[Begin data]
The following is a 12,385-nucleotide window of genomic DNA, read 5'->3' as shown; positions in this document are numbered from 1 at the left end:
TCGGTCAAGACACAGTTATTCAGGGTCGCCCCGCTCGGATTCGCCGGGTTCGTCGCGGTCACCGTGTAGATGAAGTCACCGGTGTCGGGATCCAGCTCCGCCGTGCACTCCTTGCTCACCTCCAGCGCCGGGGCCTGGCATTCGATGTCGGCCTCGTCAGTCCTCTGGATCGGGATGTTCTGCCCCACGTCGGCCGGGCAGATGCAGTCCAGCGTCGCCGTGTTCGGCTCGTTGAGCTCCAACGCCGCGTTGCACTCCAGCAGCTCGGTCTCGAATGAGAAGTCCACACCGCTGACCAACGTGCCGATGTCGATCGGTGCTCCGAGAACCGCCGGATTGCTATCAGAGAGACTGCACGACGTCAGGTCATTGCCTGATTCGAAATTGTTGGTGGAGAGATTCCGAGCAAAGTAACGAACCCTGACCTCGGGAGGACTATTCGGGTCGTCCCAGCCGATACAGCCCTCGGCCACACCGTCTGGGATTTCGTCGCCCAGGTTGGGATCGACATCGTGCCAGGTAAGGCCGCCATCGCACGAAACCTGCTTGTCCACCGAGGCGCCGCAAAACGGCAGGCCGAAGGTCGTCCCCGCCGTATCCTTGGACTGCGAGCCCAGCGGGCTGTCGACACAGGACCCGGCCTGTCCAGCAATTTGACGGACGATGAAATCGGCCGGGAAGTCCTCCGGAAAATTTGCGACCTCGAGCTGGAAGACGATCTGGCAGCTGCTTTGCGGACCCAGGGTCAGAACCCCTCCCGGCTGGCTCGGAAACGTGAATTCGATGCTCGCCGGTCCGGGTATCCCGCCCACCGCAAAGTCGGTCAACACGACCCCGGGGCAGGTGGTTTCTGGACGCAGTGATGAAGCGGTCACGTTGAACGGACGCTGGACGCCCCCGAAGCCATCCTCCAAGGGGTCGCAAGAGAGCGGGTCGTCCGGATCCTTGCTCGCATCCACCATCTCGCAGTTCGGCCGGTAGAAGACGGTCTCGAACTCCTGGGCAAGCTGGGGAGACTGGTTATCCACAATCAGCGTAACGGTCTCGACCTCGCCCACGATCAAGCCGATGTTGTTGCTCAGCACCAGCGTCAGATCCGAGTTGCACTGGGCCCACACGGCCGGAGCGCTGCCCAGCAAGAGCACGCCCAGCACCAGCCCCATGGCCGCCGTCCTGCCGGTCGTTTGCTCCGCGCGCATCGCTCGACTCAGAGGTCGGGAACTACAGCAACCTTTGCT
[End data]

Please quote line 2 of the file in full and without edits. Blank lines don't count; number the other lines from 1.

TCGGTCAAGACACAGTTATTCAGGGTCGCCCCGCTCGGATTCGCCGGGTTCGTCGCGGTCACCGTGTAGATGAAGTCACCGGTGTCGGGATCCAGCTCCGCCGTGCACTCCTTGCTCACCTCCAGCGCCGGGGCCTGGCATTCGATGTCGGCCTCGTCAGTCCTCTGGATCGGGATGTTCTGCCCCACGTCGGCCGGGCAGATGCAGTCCAGCGTCGCCGTGTTCGGCTCGTTGAGCTCCAACGCCGCGTTGCACTCCAGCAGCTCGGTCTCGAATGAGAAGTCCACACCGCTGACCAACGTGCCGATGTCGATCGGTGCTCCGAGAACCGCCGGATTGCTATCAGAGAGACTGCACGACGTCAGGTCATTGCCTGATTCGAAATTGTTGGTGGAGAGATTCCGAGCAAAGTAACGAACCCTGACCTCGGGAGGACTATTCGGGTCGTCCCAGCCGATACAGCCCTCGGCCACACCGTCTGGGATTTCGTCGCCCAGGTTGGGATCGACATCGTGCCAGGTAAGGCCGCCATCGCACGAAACCTGCTTGTCCACCGAGGCGCCGCAAAACGGCAGGCCGAAGGTCGTCCCCGCCGTATCCTTGGACTGCGAGCCCAGCGGGCTGTCGACACAGGACCCGGCCTGTCCAGCAATTTGACGGACGATGAAATCGGCCGGGAAGTCCTCCGGAAAATTTGCGACCTCGAGCTGGAAGACGATCTGGCAGCTGCTTTGCGGACCCAGGGTCAGAACCCCTCCCGGCTGGCTCGGAAACGTGAATTCGATGCTCGCCGGTCCGGGTATCCCGCCCACCGCAAAGTCGGTCAACACGACCCCGGGGCAGGTGGTTTCTGGACGCAGTGATGAAGCGGTCACGTTGAACGGACGCTGGACGCCCCCGAAGCCATCCTCCAAGGGGTCGCAAGAGAGCGGGTCGTCCGGATCCTTGCTCGCATCCACCATCTCGCAGTTCGGCCGGTAGAAGACGGTCTCGAACTCCTGGGCAAGCTGGGGAGACTGGTTATCCACAATCAGCGTAACGGTCTCGACCTCGCCCACGATCAAGCCGATGTTGTTGCTCAGCACCAGCGTCAGATCCGAGTTGCACTGGGCCCACACGGCCGGAGCGCTGCCCAGCAAGAGCACGCCCAGCACCAGCCCCATGGCCGCCGTCCTGCCGGTCGTTTGCTCCGCGCGCATCGCTCGACTCAGAGGTCGGGAACTACAGCAACCTTTGCT